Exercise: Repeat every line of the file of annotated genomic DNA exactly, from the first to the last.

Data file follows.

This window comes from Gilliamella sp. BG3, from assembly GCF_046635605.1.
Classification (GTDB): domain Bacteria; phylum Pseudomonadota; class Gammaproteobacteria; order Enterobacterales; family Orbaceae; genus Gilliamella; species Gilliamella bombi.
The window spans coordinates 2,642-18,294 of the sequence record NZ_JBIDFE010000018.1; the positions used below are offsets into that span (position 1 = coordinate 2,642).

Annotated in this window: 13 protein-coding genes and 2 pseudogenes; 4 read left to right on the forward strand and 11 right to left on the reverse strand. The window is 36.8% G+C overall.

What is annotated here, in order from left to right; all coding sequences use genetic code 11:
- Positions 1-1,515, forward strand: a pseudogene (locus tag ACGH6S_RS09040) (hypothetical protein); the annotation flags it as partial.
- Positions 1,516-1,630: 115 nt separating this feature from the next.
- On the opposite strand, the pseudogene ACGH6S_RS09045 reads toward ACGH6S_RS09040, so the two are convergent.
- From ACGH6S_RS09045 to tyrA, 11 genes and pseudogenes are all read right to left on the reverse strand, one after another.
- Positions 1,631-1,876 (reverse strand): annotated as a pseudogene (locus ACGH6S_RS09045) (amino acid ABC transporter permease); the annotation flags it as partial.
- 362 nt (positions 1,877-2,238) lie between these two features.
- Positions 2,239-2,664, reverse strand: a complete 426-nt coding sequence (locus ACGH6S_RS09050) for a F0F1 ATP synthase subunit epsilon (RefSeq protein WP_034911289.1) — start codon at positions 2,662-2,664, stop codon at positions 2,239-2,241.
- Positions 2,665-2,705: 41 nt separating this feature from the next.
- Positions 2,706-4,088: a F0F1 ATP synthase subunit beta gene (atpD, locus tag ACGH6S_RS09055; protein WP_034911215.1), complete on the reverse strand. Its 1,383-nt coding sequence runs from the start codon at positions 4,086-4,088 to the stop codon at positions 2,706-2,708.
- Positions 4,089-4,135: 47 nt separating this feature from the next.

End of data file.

This window comes from Gilliamella sp. BG3, from assembly GCF_046635605.1.
Classification (GTDB): domain Bacteria; phylum Pseudomonadota; class Gammaproteobacteria; order Enterobacterales; family Orbaceae; genus Gilliamella; species Gilliamella bombi.
The window spans coordinates 2,642-18,294 of the sequence record NZ_JBIDFE010000018.1; the positions used below are offsets into that span (position 1 = coordinate 2,642).

Annotated in this window: 13 protein-coding genes and 2 pseudogenes; 4 read left to right on the forward strand and 11 right to left on the reverse strand. The window is 36.8% G+C overall.

What is annotated here, in order from left to right; all coding sequences use genetic code 11:
- Positions 1-1,515, forward strand: a pseudogene (locus tag ACGH6S_RS09040) (hypothetical protein); the annotation flags it as partial.
- Positions 1,516-1,630: 115 nt separating this feature from the next.
- On the opposite strand, the pseudogene ACGH6S_RS09045 reads toward ACGH6S_RS09040, so the two are convergent.
- From ACGH6S_RS09045 to tyrA, 11 genes and pseudogenes are all read right to left on the reverse strand, one after another.
- Positions 1,631-1,876 (reverse strand): annotated as a pseudogene (locus ACGH6S_RS09045) (amino acid ABC transporter permease); the annotation flags it as partial.
- 362 nt (positions 1,877-2,238) lie between these two features.
- Positions 2,239-2,664, reverse strand: a complete 426-nt coding sequence (locus ACGH6S_RS09050) for a F0F1 ATP synthase subunit epsilon (RefSeq protein WP_034911289.1) — start codon at positions 2,662-2,664, stop codon at positions 2,239-2,241.
- Positions 2,665-2,705: 41 nt separating this feature from the next.
- Positions 2,706-4,088: a F0F1 ATP synthase subunit beta gene (atpD, locus tag ACGH6S_RS09055; protein WP_034911215.1), complete on the reverse strand. Its 1,383-nt coding sequence runs from the start codon at positions 4,086-4,088 to the stop codon at positions 2,706-2,708.
- Positions 4,089-4,135: 47 nt separating this feature from the next.